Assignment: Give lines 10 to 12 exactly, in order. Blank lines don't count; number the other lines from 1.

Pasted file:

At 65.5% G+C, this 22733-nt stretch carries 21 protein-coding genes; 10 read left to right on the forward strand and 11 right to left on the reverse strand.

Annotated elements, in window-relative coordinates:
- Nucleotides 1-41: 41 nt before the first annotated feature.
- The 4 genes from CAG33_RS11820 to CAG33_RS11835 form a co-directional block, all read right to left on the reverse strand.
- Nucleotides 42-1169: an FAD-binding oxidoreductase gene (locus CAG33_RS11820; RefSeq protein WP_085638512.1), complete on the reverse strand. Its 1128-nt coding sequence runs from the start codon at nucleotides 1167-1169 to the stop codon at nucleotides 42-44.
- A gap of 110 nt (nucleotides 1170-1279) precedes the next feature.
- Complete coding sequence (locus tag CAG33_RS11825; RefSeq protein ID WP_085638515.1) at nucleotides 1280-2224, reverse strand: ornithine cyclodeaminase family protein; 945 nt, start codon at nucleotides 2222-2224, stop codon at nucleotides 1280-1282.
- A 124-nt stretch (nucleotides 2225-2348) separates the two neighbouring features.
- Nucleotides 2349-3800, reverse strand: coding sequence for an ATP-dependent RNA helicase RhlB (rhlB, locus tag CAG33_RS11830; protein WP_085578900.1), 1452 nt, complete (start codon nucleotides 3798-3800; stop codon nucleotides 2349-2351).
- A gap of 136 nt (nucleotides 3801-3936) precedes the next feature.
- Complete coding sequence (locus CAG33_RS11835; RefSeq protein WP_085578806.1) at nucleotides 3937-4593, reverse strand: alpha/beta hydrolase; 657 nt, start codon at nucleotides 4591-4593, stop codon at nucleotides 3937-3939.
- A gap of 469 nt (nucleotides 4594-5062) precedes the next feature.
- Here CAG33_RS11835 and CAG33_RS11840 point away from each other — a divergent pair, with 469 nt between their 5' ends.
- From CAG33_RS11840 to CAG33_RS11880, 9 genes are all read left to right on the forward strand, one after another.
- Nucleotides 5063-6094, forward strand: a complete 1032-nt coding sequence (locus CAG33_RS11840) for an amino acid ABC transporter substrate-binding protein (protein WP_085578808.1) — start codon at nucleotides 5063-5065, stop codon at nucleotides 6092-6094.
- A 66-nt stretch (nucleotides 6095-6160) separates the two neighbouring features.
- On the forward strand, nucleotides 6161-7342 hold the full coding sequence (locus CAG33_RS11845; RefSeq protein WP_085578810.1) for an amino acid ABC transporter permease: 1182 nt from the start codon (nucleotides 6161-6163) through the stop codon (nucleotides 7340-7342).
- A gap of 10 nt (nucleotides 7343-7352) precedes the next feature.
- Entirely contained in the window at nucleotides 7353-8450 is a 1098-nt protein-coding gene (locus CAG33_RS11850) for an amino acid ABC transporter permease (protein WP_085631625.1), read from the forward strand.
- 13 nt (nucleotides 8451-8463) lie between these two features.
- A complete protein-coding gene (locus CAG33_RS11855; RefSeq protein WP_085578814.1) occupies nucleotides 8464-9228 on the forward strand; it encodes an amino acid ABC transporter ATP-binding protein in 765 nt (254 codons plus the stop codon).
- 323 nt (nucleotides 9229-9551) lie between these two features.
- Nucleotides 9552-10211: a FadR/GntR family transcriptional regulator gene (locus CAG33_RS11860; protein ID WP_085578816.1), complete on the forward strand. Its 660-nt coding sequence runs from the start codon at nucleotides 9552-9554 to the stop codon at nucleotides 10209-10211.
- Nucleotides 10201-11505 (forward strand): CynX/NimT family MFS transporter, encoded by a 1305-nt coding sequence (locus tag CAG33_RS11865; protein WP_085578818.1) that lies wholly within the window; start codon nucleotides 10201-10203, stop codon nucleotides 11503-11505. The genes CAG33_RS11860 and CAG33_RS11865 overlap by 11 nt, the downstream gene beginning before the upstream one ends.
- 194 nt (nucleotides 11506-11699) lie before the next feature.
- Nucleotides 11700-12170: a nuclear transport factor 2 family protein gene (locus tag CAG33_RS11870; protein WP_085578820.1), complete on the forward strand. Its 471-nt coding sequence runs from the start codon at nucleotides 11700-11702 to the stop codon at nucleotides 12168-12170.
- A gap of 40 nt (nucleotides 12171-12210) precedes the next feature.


- A gap of 136 nt (nucleotides 3801-3936) precedes the next feature.
- Complete coding sequence (locus CAG33_RS11835; RefSeq protein WP_085578806.1) at nucleotides 3937-4593, reverse strand: alpha/beta hydrolase; 657 nt, start codon at nucleotides 4591-4593, stop codon at nucleotides 3937-3939.
- A gap of 469 nt (nucleotides 4594-5062) precedes the next feature.